- The Washington Times - Monday, November 5, 2012

ANALYSIS/OPINION:

The Russians, Chinese and Iranians would vote for Barack Obama. That’s a good reason for Americans to select someone else.

Polls and informal surveys from around the world show that if foreigners could vote in the U.S. election, President Obama would win hands down. “The One” may have lost some of the luster he had four years ago, when simply showing up was good enough for him to land a Nobel Peace Prize, but he’s still popular overseas. That’s because many countries resent a robust White House, and adversary states chafe when their designs are foiled by American might. Mr. Obama is the perfect president for both factions. His diminutive stature on the global scene incites no envy among our friends and offers frequent opportunities to our adversaries.

Russia’s pugilistic President Vladimir Putin sees in Mr. Obama a pushover who caves to Moscow’s whims while promising even more flexibility after the election. In Mitt Romney he sees a clear-eyed leader vowing to show more spine. His choice is obvious.

It’s also no contest for communist China. When Mr. Romney said he would take on Chinese currency manipulation during one of the presidential debates, Mr. Obama weakly responded that this was a bad idea because China would start a trade war. Mr. Romney then correctly pointed out that such threats from Beijing were meaningless because they would wind up hurting the People’s Republic more than us. Mr. Obama’s meek posture would never put China in the position of having to make hard choices, and that’s how Beijing likes it.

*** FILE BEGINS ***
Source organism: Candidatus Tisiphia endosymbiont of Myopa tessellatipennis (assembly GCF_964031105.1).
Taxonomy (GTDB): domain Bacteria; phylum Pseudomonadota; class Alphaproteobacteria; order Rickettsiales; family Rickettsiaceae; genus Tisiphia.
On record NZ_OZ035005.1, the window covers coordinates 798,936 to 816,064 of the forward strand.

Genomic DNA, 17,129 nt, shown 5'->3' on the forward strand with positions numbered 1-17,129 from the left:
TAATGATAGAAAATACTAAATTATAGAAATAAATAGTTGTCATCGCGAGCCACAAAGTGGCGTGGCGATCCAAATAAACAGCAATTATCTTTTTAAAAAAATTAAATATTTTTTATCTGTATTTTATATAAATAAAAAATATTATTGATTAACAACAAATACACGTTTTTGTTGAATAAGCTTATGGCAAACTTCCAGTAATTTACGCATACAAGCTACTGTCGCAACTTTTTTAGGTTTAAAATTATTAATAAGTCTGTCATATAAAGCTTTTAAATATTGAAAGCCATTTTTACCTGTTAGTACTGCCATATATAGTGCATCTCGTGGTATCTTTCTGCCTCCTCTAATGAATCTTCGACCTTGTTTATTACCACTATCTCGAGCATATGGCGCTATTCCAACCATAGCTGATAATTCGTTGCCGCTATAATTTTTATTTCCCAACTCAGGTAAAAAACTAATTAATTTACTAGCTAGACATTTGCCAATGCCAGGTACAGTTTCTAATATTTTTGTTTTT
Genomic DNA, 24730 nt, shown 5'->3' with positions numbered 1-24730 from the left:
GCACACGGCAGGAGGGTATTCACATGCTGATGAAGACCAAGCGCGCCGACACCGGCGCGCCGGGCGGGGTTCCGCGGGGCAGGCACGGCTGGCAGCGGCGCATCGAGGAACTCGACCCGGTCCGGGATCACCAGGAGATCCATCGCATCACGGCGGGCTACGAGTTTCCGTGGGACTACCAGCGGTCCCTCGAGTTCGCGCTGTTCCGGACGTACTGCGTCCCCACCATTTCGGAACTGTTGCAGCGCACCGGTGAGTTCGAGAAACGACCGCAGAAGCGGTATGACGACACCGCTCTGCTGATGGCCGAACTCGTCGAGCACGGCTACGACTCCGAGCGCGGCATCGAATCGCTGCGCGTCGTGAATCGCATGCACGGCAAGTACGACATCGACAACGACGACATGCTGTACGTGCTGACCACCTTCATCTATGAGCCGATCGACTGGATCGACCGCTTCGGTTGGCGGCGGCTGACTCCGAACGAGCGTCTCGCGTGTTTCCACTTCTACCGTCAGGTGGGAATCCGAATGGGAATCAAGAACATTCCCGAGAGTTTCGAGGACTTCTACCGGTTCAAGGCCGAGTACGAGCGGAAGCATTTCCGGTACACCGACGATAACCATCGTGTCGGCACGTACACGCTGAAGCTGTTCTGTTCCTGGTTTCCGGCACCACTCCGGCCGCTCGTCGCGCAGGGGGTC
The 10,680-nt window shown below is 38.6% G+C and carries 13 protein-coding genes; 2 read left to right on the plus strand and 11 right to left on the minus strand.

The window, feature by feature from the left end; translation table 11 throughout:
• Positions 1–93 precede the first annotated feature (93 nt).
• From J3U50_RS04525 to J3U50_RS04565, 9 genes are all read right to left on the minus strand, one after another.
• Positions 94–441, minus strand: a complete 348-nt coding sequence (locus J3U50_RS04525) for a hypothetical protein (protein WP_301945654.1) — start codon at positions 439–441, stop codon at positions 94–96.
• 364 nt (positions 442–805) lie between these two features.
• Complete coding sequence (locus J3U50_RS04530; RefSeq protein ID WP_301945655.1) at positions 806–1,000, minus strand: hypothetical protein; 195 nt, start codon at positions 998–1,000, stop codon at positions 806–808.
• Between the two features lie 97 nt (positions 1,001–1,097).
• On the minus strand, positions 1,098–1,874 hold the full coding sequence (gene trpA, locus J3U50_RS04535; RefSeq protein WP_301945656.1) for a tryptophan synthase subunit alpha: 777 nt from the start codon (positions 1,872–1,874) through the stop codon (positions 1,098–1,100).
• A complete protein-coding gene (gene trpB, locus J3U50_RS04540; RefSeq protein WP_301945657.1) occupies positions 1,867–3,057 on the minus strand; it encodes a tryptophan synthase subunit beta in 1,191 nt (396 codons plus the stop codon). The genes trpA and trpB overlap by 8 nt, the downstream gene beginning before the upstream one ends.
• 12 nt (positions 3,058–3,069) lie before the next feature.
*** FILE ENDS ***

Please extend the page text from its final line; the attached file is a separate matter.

The mullahs in Tehran would much prefer to see Mr. Obama’s ineffective policies continue than face Mr. Romney’s more robust approach to countering their nuclear program. Iran is four years closer to building the bomb, and the development of long-range delivery systems is well under way. Iran’s view of Mr. Obama’s re-election is, if it ain’t broke, don’t fix it. The Islamic Republic definitely would not want to face a Romney administration, in which all options to counter Iran’s nuclear program would be on the table — including military intervention.

Israel is an exception to the global pro-Obama consensus. Israel’s voice is small but significant. No country suffers more than the Jewish state from America’s declining power, making Israel the ideal barometer. If the Israelis are convinced the United States has become too weak, then it undoubtedly is. Israel’s security depends upon a vigorous United States. When an American president seeks to “put daylight” between the two countries, fails to take a hard line against Iran, cheers on the Muslim Brotherhood in Egypt, calls half of Jerusalem a “settlement” and endorses the “Auschwitz border” with the Palestinian Authority, Israelis have good cause for concern.

The world benefits from strong, dynamic U.S. leadership. Barack Obama doesn’t believe this, which is why America’s adversaries are rooting for four more years of his leading from behind.

The Washington Times

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